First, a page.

It was at this point that my attention was arrested by the singing in the Green Meadow. Hitherto, as I have said, I had encountered no sign of human life; but now there arose to my ears a dull chant whose origin and nature were apparently unmistakable. While the words were utterly undistinguishable, the chant awaked in me a peculiar train of associations; and I was reminded of some vaguely disquieting lines I had once translated out of an Egyptian book, which in turn were taken from a papyrus of ancient Meroe. Through my brain ran lines that I fear to repeat; lines telling of very antique things and forms of life in the days when our earth was exceeding young. Of things which thought and moved and were alive, yet which gods and men would not consider alive. It was a strange book.
As I listened, I became gradually conscious of a circumstance which had before puzzled me only subconsciously. At no time had my sight distinguished any definite objects in the Green Meadow, an impression of vivid homogeneous verdure being the sum total of my perception. Now, however, I saw that the current would cause my island to pass the shore at but a little distance; so that I might learn more of the land and of the singing thereon. My curiosity to behold the singers had mounted high, though it was mingled with apprehension.
Bits of sod continued to break away from the tiny tract which carried me, but I heeded not their loss; for I felt that I was not to die with the body (or appearance of a body) which I seemed to possess. That everything about me, even life and death, was illusory; that I had overleaped the bounds of mortality and corporeal entity, becoming a free, detached thing; impressed me as almost certain. Of my location I knew nothing, save that I felt I could not be on the earth-planet once so familiar to me. My sensations, apart from a kind of haunting terror, were those of a traveller just embarked upon an unending voyage of discovery. For a moment I thought of the lands and persons I had left behind; and of strange ways whereby I might some day tell them of my adventurings, even though I might never return.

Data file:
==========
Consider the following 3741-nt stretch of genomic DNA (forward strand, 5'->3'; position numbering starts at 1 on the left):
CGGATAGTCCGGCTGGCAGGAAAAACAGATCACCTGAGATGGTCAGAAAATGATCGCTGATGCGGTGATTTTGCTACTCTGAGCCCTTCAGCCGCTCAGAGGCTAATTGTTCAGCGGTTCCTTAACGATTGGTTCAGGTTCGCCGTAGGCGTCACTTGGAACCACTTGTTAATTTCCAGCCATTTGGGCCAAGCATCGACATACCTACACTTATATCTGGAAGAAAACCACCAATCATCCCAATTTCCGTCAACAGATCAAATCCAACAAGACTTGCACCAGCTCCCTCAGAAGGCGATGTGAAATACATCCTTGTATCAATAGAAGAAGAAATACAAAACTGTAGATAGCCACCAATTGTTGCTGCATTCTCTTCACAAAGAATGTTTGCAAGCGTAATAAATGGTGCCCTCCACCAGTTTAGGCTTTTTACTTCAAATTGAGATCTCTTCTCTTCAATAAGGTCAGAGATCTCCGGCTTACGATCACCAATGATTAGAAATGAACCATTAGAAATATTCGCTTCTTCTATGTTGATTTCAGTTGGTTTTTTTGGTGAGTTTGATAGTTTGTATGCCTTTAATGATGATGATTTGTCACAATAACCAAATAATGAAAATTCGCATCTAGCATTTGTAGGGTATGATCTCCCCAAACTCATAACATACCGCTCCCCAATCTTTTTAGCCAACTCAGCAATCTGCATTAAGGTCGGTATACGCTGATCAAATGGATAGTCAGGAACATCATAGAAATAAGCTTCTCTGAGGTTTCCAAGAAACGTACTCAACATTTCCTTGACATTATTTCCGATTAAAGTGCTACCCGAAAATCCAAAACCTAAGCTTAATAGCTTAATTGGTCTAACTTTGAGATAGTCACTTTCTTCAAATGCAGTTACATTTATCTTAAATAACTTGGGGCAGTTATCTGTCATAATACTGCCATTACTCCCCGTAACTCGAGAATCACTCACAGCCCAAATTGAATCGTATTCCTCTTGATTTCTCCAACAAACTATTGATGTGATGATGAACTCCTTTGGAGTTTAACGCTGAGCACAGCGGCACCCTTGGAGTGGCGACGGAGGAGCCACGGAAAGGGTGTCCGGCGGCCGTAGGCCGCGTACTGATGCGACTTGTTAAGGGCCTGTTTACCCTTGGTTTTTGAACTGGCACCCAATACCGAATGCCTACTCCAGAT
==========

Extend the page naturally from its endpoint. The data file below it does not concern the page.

I had now floated very near the Green Meadow, so that the voices were clear and distinct; but though I knew many languages I could not quite interpret the words of the chanting. Familiar they indeed were, as I had subtly felt when at a greater distance, but beyond a sensation of vague and awesome remembrance I could make nothing of them. A most extraordinary quality in the voices-a quality which I cannot describe-at once frightened and fascinated me. My eyes could now discern several things amidst the omnipresent verdure-rocks, covered with I bright green moss, shrubs of considerable height, and less definable shapes of great magnitude which seemed to move or vibrate amidst the shrubbery in a peculiar way. The chanting, whose authors I was so anxious to glimpse, seemed loudest, at points where these shapes were most numerous and most vigorously in motion.
(At this point the text becomes illegible.)
This work is in the public domain in the United States because it was legally published within the United States (or the United Nations Headquarters in New York subject to Section 7 of the United States Headquarters Agreement) before 1964, and copyright was not renewed.
The author died in 1959, so this work is also in the public domain in countries and areas where the copyright term is the author's life plus 50 years or less. This work may also be in the public domain in countries and areas with longer native copyright terms that apply the rule of the shorter term to foreign works.
Works published in 1927 would have had to renew their copyright in either 1954 or 1955, i.e. at least 27 years after it was first published / registered but not later than 31 Decemberin the 28th year. As it was not renewed, it entered the public domain on 1 January 1956 .